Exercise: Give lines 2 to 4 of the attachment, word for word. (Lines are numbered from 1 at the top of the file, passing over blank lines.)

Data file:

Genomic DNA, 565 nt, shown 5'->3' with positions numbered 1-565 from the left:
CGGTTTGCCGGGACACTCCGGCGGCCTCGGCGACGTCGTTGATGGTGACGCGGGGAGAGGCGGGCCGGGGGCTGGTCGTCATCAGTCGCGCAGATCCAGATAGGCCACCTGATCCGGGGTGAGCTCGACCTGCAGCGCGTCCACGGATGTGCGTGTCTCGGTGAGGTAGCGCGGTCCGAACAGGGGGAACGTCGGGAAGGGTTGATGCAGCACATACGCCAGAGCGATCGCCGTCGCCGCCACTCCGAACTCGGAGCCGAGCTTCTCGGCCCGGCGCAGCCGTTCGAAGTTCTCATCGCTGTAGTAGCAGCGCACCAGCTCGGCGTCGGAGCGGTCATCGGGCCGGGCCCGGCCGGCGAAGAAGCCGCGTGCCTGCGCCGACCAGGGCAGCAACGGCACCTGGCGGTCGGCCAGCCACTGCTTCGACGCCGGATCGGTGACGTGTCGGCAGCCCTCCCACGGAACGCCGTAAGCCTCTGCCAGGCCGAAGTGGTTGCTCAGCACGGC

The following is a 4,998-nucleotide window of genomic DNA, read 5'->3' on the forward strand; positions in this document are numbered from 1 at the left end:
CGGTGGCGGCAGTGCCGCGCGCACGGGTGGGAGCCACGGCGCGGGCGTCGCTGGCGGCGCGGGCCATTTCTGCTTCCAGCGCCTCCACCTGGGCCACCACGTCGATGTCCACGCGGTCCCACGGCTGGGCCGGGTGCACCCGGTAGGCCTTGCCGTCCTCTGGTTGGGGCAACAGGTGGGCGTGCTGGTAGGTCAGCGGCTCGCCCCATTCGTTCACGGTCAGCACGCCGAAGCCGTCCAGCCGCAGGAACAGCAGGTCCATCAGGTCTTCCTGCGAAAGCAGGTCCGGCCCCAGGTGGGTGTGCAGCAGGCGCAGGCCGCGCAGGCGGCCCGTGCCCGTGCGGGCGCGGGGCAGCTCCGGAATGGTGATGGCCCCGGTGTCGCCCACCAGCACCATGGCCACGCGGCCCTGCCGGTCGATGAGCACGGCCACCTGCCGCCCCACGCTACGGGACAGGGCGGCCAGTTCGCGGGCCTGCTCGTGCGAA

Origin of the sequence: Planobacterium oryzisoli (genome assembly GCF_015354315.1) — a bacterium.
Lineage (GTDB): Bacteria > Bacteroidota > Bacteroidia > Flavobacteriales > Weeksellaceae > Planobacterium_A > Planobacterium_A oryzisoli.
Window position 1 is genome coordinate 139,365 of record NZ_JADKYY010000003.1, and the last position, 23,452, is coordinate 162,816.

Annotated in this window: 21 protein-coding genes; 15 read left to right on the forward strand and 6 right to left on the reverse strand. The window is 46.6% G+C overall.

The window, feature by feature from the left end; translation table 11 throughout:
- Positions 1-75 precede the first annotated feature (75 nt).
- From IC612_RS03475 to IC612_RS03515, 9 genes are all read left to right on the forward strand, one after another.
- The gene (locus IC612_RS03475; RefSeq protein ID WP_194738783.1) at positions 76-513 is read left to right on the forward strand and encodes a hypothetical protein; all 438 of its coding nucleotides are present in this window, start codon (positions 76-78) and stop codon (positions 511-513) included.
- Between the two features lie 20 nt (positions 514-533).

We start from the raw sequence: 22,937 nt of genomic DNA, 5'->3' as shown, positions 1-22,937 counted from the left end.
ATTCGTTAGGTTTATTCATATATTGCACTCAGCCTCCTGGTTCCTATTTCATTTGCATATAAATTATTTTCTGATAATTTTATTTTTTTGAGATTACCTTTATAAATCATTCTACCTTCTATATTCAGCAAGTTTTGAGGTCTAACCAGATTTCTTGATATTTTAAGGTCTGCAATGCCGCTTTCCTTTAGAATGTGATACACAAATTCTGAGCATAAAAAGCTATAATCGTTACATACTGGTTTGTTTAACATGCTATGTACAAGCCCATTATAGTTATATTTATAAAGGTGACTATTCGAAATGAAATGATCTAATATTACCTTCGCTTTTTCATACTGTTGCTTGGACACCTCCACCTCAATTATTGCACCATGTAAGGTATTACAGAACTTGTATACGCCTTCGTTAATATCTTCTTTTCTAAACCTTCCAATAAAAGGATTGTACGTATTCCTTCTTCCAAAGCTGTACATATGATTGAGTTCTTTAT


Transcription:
CGGTTTGCCGGGACACTCCGGCGGCCTCGGCGACGTCGTTGATGGTGACGCGGGGAGAGGCGGGCCGGGGGCTGGTCGTCATCAGTCGCGCAGATCCAGATAGGCCACCTGATCCGGGGTGAGCTCGACCTGCAGCGCGTCCACGGATGTGCGTGTCTCGGTGAGGTAGCGCGGTCCGAACAGGGGGAACGTCGGGAAGGGTTGATGCAGCACATACGCCAGAGCGATCGCCGTCGCCGCCACTCCGAACTCGGAGCCGAGCTTCTCGGCCCGGCGCAGCCGTTCGAAGTTCTCATCGCTGTAGTAGCAGCGCACCAGCTCGGCGTCGGAGCGGTCATCGGGCCGGGCCCGGCCGGCGAAGAAGCCGCGTGCCTGCGCCGACCAGGGCAGCAACGGCACCTGGCGGTCGGCCAGCCACTGCTTCGACGCCGGATCGGTGACGTGTCGGCAGCCCTCCCACGGAACGCCGTAAGCCTCTGCCAGGCCGAAGTGGTTGCTCAGCACGGC

The following is a 4,998-nucleotide window of genomic DNA, read 5'->3' on the forward strand; positions in this document are numbered from 1 at the left end:
CGGTGGCGGCAGTGCCGCGCGCACGGGTGGGAGCCACGGCGCGGGCGTCGCTGGCGGCGCGGGCCATTTCTGCTTCCAGCGCCTCCACCTGGGCCACCACGTCGATGTCCACGCGGTCCCACGGCTGGGCCGGGTGCACCCGGTAGGCCTTGCCGTCCTCTGGTTGGGGCAACAGGTGGGCGTGCTGGTAGGTCAGCGGCTCGCCCCATTCGTTCACGGTCAGCACGCCGAAGCCGTCCAGCCGCAGGAACAGCAGGTCCATCAGGTCTTCCTGCGAAAGCAGGTCCGGCCCCAGGTGGGTGTGCAGCAGGCGCAGGCCGCGCAGGCGGCCCGTGCCCGTGCGGGCGCGGGGCAGCTCCGGAATGGTGATGGCCCCGGTGTCGCCCACCAGCACCATGGCCACGCGGCCCTGCCGGTCGATGAGCACGGCCACCTGCCGCCCCACGCTACGGGACAGGGCGGCCAGTTCGCGGGCCTGCTCGTGCGAA